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The two-day sale will take place in London this summer: books and manuscripts will be offered on June 13 with a separate evening session of furniture and works of art on the same day followed by paintings on June 14. The money raised will be used to maintain the fabric of the house, gardens and estate and secure the major part of the historic collections at Longleat, the Wiltshire house that has been the home of the Thynne family since the 16th century.

Discussing the sale last week, Christie’s chairman Lord Hindlip emphasised that selection had been sensitively undertaken to ensure the preservation of Longleat’s core collections by choosing pieces less closely connected with the family and house that had entered it relatively recently.

Most of the paintings and books and manuscripts in the sale have come from Norton Hall, Northamptonshire. They were assembled by the Botfields, a junior branch of the family and did not come to Longleat until 1941. Other items have come from their London house at Grosvenor Square.

He explained that the Thynne family never had industrial wealth in the 19th century and the income for Longleat, well known for its safari park, is provided by the estate.

Recent events such as Foot and Mouth and the terrorist attacks have taken their toll on Britain’s tourist industry but Lord Bath, who was at Christie’s last week to announce the sale, said that the decision had been taken over the long term and was not related to Foot and Mouth and tourism.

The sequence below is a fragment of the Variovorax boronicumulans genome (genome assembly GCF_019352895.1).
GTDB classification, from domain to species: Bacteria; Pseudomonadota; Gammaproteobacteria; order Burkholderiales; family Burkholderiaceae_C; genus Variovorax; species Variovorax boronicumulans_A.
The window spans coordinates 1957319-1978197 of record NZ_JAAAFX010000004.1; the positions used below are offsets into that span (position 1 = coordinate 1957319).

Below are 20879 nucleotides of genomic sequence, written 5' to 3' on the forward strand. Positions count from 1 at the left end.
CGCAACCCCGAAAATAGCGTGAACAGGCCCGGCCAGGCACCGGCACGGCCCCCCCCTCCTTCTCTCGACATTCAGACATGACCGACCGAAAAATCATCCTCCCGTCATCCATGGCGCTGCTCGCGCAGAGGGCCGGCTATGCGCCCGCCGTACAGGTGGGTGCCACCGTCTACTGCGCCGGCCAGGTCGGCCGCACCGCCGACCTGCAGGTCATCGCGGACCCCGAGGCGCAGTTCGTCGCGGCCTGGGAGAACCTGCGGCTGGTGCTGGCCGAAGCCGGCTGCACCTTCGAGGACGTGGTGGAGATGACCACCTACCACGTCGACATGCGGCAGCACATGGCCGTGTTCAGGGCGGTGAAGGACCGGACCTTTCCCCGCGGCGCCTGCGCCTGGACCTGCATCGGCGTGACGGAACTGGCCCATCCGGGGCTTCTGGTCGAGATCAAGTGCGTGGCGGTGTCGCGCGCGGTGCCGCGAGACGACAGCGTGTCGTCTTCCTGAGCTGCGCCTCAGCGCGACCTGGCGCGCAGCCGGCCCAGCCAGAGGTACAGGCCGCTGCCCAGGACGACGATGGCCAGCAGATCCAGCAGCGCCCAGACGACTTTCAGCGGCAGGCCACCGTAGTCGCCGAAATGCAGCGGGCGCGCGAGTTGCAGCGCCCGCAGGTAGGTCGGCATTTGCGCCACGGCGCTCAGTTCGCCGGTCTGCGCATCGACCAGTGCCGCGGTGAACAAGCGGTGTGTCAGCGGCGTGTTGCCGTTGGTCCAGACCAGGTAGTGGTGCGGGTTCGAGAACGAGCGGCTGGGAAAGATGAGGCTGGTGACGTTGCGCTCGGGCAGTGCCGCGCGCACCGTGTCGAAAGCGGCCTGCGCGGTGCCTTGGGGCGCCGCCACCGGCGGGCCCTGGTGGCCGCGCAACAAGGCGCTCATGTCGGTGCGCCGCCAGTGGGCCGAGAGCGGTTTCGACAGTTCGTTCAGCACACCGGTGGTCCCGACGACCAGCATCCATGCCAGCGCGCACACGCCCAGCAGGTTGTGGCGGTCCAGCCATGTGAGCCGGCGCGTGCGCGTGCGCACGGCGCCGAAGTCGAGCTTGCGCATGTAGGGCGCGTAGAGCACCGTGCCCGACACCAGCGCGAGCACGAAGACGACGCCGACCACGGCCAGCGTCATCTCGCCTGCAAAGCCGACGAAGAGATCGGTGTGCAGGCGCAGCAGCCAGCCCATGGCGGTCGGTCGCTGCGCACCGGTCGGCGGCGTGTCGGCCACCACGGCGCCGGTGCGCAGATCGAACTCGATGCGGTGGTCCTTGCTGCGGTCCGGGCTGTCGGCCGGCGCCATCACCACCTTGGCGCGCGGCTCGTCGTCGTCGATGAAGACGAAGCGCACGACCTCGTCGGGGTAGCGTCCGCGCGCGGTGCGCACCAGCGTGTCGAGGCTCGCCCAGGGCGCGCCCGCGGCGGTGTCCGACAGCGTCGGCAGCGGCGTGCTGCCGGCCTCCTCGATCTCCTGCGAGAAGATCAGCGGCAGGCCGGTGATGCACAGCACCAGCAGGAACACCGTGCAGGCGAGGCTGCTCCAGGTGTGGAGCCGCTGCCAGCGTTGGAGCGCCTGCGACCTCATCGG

“We need to make provision for the collection. It is not a question of having to sell things off,” said the flamboyant aristocrat, attired in a characteristically colourful outfit of multi-coloured waistcoat and velvet beret.

The pictures to be offered major on Dutch Old Masters, including a pair of full-length paintings by Gerard Terborch estimated at £500,000-700,000 and Salomon van Ruysdael’s View of Alkmaarestimated at £400,000-600,000.

Books and manuscripts will include Raoul Le Fevre’s Recuyell of the Historyes of Troye of 1473, the first book printed in the English language, which is expected to make £300,000-400,000, and Durandus’ Rationale of 1459, the second oldest printed book ever offered by Christie’s.

Highlights of the porcelain will be four life-size models of a fox, two vultures, and a turkey whose estimates range from £100,000-150,000 to £400,000-600,000. They formed part of the series modelled by Johann Kandler in Meissen porcelain for Augustus the Strong’s Japanese Palace at Dresden in the 1730s and duplicated in the Longleat collections.